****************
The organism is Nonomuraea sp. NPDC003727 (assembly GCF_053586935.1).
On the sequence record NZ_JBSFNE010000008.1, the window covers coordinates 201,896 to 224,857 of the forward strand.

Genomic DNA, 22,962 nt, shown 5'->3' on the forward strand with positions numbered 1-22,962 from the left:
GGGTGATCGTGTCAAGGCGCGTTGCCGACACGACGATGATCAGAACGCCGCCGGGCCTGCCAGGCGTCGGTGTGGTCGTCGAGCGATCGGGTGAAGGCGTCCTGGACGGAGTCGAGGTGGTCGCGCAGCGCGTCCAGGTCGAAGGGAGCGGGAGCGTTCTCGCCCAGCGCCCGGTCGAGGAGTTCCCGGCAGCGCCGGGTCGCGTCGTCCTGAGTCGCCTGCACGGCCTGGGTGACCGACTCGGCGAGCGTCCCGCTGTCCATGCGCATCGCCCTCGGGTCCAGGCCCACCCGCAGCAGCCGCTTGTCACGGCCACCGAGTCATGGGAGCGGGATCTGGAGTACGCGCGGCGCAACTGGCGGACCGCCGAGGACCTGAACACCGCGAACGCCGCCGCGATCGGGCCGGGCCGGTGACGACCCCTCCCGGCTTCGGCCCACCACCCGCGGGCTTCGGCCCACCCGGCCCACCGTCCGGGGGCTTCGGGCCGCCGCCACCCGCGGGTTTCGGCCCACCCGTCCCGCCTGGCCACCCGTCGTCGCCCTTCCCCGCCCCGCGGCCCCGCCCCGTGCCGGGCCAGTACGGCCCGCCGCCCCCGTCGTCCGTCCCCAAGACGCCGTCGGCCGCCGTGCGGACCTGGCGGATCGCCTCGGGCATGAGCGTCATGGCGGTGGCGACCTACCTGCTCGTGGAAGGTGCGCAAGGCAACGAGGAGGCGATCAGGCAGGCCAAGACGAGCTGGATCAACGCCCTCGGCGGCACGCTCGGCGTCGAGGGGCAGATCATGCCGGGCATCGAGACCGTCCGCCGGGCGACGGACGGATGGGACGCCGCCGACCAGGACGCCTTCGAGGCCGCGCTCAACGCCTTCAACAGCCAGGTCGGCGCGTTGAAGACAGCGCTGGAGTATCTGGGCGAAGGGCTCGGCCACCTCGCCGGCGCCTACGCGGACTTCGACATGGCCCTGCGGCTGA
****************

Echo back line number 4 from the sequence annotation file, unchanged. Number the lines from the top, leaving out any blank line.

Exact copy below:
GGGTGATCGTGTCAAGGCGCGTTGCCGACACGACGATGATCAGAACGCCGCCGGGCCTGCCAGGCGTCGGTGTGGTCGTCGAGCGATCGGGTGAAGGCGTCCTGGACGGAGTCGAGGTGGTCGCGCAGCGCGTCCAGGTCGAAGGGAGCGGGAGCGTTCTCGCCCAGCGCCCGGTCGAGGAGTTCCCGGCAGCGCCGGGTCGCGTCGTCCTGAGTCGCCTGCACGGCCTGGGTGACCGACTCGGCGAGCGTCCCGCTGTCCATGCGCATCGCCCTCGGGTCCAGGCCCACCCGCAGCAGCCGCTTGTCACGGCCACCGAGTCATGGGAGCGGGATCTGGAGTACGCGCGGCGCAACTGGCGGACCGCCGAGGACCTGAACACCGCGAACGCCGCCGCGATCGGGCCGGGCCGGTGACGACCCCTCCCGGCTTCGGCCCACCACCCGCGGGCTTCGGCCCACCCGGCCCACCGTCCGGGGGCTTCGGGCCGCCGCCACCCGCGGGTTTCGGCCCACCCGTCCCGCCTGGCCACCCGTCGTCGCCCTTCCCCGCCCCGCGGCCCCGCCCCGTGCCGGGCCAGTACGGCCCGCCGCCCCCGTCGTCCGTCCCCAAGACGCCGTCGGCCGCCGTGCGGACCTGGCGGATCGCCTCGGGCATGAGCGTCATGGCGGTGGCGACCTACCTGCTCGTGGAAGGTGCGCAAGGCAACGAGGAGGCGATCAGGCAGGCCAAGACGAGCTGGATCAACGCCCTCGGCGGCACGCTCGGCGTCGAGGGGCAGATCATGCCGGGCATCGAGACCGTCCGCCGGGCGACGGACGGATGGGACGCCGCCGACCAGGACGCCTTCGAGGCCGCGCTCAACGCCTTCAACAGCCAGGTCGGCGCGTTGAAGACAGCGCTGGAGTATCTGGGCGAAGGGCTCGGCCACCTCGCCGGCGCCTACGCGGACTTCGACATGGCCCTGCGGCTGA